You can use that to scale in and out of positions.

Scaling In:

Fixed Increments:

  • Adding to a position in fixed increments at a predetermined price or time intervals.
  • Example: Buying an additional quantity of an asset after it has dropped a certain percentage from the initial entry point.

Trend Breakout Scaling:

  • Adding to a position when the price breaks out of a key resistance level or a significant technical pattern.
  • Example: Buying more of an asset when its price breaks above a previous high or a major resistance level.
  • Gradually build your position as the price confirms the breakout on the coins published.
  • Example: Add to your position when the RSI is above 70 and the MACD line crosses above the signal line.

Scaling Out:

Fixed Targets:

  • Selling a portion of the position at predetermined price targets.
  • Example: Selling 50% of the position when the price reaches a specific resistance level or a target set based on your chosen indicator signals on LTF.

Trailing Stop Loss:

  • Adjusting the stop-loss level higher as the price moves in favor of the trade, gradually securing profits.
  • Allows for capturing larger gains while still providing an exit point if the trade reverses.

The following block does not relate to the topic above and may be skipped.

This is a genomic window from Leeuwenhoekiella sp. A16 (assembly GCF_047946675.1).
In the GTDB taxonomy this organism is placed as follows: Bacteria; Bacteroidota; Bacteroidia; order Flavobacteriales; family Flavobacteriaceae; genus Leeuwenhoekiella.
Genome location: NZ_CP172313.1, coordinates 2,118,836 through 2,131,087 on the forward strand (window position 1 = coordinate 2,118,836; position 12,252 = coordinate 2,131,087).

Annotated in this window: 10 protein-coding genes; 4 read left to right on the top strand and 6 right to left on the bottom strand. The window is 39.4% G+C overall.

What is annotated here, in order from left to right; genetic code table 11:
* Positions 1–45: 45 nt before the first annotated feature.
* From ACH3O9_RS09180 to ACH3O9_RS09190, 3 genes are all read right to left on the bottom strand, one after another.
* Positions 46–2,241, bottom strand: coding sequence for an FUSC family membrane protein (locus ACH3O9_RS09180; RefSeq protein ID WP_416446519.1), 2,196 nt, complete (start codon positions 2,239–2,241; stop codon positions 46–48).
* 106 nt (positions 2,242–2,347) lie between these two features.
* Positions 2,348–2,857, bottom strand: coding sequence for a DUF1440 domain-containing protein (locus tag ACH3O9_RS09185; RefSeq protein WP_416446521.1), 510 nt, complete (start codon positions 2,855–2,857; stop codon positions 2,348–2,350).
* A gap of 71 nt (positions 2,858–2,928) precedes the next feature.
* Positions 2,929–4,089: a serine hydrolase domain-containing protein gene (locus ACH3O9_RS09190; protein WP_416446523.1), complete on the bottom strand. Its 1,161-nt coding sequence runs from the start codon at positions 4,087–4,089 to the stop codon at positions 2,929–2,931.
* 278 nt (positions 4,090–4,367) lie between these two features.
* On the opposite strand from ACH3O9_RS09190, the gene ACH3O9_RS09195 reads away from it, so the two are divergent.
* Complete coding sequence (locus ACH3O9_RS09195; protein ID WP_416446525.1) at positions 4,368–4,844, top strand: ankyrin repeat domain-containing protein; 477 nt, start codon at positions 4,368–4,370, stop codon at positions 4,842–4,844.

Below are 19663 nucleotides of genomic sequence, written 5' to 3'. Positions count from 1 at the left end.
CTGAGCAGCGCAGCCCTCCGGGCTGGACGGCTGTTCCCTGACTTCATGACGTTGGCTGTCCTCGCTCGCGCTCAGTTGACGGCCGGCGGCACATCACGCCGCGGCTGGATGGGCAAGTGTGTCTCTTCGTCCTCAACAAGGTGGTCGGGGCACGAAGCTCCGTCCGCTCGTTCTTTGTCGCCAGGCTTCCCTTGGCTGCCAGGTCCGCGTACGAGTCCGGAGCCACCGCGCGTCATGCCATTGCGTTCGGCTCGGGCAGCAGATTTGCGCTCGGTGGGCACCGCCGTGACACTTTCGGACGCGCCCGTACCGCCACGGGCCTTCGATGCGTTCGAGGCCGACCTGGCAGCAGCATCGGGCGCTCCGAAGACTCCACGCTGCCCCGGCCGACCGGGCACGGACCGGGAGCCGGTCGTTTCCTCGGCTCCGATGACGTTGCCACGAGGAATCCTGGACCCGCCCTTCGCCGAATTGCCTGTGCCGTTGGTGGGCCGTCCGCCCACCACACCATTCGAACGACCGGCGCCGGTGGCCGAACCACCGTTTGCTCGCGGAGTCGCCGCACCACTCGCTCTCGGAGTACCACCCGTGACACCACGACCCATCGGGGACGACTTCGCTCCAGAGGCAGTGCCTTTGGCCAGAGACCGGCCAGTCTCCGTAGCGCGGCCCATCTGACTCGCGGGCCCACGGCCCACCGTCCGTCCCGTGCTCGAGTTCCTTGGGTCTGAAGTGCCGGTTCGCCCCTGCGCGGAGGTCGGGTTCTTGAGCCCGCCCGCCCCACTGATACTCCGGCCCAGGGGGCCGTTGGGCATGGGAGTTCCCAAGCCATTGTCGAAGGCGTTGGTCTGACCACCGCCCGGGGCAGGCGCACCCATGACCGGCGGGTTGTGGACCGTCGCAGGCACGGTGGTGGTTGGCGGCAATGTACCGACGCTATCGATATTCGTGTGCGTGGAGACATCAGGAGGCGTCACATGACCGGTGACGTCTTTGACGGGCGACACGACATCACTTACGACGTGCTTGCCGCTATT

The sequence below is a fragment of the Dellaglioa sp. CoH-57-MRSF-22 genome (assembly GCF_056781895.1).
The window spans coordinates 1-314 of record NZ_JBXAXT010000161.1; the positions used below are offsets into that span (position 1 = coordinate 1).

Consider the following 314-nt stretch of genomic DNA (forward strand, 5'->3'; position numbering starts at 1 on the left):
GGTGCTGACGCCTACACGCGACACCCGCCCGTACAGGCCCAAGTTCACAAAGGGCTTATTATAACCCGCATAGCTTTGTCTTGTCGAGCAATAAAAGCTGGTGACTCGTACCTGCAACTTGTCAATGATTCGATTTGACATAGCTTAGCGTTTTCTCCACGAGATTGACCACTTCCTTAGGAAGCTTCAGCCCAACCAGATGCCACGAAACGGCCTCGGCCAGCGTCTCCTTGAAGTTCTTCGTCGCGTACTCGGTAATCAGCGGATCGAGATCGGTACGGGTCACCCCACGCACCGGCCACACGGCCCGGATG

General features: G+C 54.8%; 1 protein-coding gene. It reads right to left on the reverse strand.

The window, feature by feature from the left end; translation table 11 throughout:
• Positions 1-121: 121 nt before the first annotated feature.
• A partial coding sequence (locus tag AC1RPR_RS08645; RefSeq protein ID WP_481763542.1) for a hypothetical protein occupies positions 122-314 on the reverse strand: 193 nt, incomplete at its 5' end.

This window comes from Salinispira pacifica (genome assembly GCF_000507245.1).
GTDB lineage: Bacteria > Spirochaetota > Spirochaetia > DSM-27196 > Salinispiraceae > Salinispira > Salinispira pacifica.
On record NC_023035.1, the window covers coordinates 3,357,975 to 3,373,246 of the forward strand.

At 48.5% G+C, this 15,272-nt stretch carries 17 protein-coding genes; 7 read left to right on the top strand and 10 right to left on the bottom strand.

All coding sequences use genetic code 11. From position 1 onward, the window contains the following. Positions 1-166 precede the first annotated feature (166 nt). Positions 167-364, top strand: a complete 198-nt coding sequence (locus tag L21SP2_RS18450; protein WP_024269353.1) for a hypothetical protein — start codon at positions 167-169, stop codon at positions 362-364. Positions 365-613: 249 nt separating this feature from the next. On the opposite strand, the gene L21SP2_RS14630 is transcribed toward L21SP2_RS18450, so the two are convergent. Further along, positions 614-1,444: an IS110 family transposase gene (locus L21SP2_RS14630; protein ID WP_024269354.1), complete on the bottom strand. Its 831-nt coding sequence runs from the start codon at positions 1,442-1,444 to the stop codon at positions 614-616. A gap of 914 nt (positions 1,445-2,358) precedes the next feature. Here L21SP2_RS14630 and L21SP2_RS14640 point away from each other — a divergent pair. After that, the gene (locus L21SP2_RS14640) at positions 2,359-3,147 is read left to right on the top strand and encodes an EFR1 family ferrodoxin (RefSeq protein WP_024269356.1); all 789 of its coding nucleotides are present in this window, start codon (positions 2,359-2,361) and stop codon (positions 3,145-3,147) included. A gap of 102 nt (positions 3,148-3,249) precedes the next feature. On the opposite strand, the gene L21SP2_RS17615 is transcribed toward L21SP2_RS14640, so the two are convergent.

• Example: Moving the stop-loss level up to lock in profits as the price increases. All platforms have this ability to have a Trailing SL.


Pyramid is a technique that involves scaling into a winning position.

You add to an existing position after the market makes an extended move in your favor.

If done right can compound your returns but if not handled well then can magnify the loss too.

Begin by establishing your initial position size.

When the trade reaches a predefined milestone or profit target, incrementally increase your position size.

The additional position should be smaller than your initial position to manage risk. The idea is to add to your position selectively as the trade moves in your favor.

With each new position added, adjust your stop loss level to protect the accumulated profits. This helps ensure that even if the market reverses, you still lock in some profits from the previous positions.

Determine your exit strategy for the entire position, including the initial and added positions. This can be based on a combination of your LTF system and the signal from the W3Q model.

Hope you find some value out of it.

Remember trading is the world's most competitive sport. You are going head-to-head against the best and the brightest. As you are upgrading your selves with knowledge so are others.

Keep learning. Stay Sharp. All the best.


** Web3Quant is not registered with any financial regulatory agencies. Web3Quant is purely a research publishing firm that provides no personalized financial advice. Do your own research and consult your financial advisor.**